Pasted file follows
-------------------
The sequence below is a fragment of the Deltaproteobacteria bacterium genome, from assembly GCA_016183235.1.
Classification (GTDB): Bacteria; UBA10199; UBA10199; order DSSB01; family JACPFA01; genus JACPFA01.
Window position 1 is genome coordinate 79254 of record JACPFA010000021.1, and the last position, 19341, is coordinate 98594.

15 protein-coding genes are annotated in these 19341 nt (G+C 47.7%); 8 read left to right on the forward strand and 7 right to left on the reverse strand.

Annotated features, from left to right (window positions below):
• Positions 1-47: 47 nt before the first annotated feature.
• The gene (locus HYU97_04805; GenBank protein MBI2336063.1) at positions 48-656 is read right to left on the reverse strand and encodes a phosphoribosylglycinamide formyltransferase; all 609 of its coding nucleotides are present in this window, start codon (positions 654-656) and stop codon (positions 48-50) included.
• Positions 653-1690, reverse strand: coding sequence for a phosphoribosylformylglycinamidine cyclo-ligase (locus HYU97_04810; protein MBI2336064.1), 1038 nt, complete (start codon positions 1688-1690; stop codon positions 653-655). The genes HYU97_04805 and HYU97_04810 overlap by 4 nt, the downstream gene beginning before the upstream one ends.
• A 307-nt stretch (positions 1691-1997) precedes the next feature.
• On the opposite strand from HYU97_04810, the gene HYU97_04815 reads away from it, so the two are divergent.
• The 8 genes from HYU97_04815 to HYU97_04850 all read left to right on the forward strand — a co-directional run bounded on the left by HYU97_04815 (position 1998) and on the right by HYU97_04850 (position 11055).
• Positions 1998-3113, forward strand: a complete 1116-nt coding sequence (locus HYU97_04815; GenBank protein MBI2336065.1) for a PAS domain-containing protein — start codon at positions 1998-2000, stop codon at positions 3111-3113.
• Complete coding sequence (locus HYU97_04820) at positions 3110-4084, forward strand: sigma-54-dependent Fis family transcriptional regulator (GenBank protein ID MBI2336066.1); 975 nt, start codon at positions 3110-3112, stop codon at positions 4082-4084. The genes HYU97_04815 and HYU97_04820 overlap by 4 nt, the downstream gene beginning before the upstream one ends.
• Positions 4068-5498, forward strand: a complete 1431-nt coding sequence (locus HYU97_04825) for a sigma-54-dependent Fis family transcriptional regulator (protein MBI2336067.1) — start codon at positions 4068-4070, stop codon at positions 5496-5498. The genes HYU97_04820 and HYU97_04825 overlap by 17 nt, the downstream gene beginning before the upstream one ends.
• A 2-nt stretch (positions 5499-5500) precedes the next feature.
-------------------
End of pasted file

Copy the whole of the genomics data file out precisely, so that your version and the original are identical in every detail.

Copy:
The sequence below is a fragment of the Deltaproteobacteria bacterium genome, from assembly GCA_016183235.1.
Classification (GTDB): Bacteria; UBA10199; UBA10199; order DSSB01; family JACPFA01; genus JACPFA01.
Window position 1 is genome coordinate 79254 of record JACPFA010000021.1, and the last position, 19341, is coordinate 98594.

15 protein-coding genes are annotated in these 19341 nt (G+C 47.7%); 8 read left to right on the forward strand and 7 right to left on the reverse strand.

Annotated features, from left to right (window positions below):
• Positions 1-47: 47 nt before the first annotated feature.
• The gene (locus HYU97_04805; GenBank protein MBI2336063.1) at positions 48-656 is read right to left on the reverse strand and encodes a phosphoribosylglycinamide formyltransferase; all 609 of its coding nucleotides are present in this window, start codon (positions 654-656) and stop codon (positions 48-50) included.
• Positions 653-1690, reverse strand: coding sequence for a phosphoribosylformylglycinamidine cyclo-ligase (locus HYU97_04810; protein MBI2336064.1), 1038 nt, complete (start codon positions 1688-1690; stop codon positions 653-655). The genes HYU97_04805 and HYU97_04810 overlap by 4 nt, the downstream gene beginning before the upstream one ends.
• A 307-nt stretch (positions 1691-1997) precedes the next feature.
• On the opposite strand from HYU97_04810, the gene HYU97_04815 reads away from it, so the two are divergent.
• The 8 genes from HYU97_04815 to HYU97_04850 all read left to right on the forward strand — a co-directional run bounded on the left by HYU97_04815 (position 1998) and on the right by HYU97_04850 (position 11055).
• Positions 1998-3113, forward strand: a complete 1116-nt coding sequence (locus HYU97_04815; GenBank protein MBI2336065.1) for a PAS domain-containing protein — start codon at positions 1998-2000, stop codon at positions 3111-3113.
• Complete coding sequence (locus HYU97_04820) at positions 3110-4084, forward strand: sigma-54-dependent Fis family transcriptional regulator (GenBank protein ID MBI2336066.1); 975 nt, start codon at positions 3110-3112, stop codon at positions 4082-4084. The genes HYU97_04815 and HYU97_04820 overlap by 4 nt, the downstream gene beginning before the upstream one ends.
• Positions 4068-5498, forward strand: a complete 1431-nt coding sequence (locus HYU97_04825) for a sigma-54-dependent Fis family transcriptional regulator (protein MBI2336067.1) — start codon at positions 4068-4070, stop codon at positions 5496-5498. The genes HYU97_04820 and HYU97_04825 overlap by 17 nt, the downstream gene beginning before the upstream one ends.
• A 2-nt stretch (positions 5499-5500) precedes the next feature.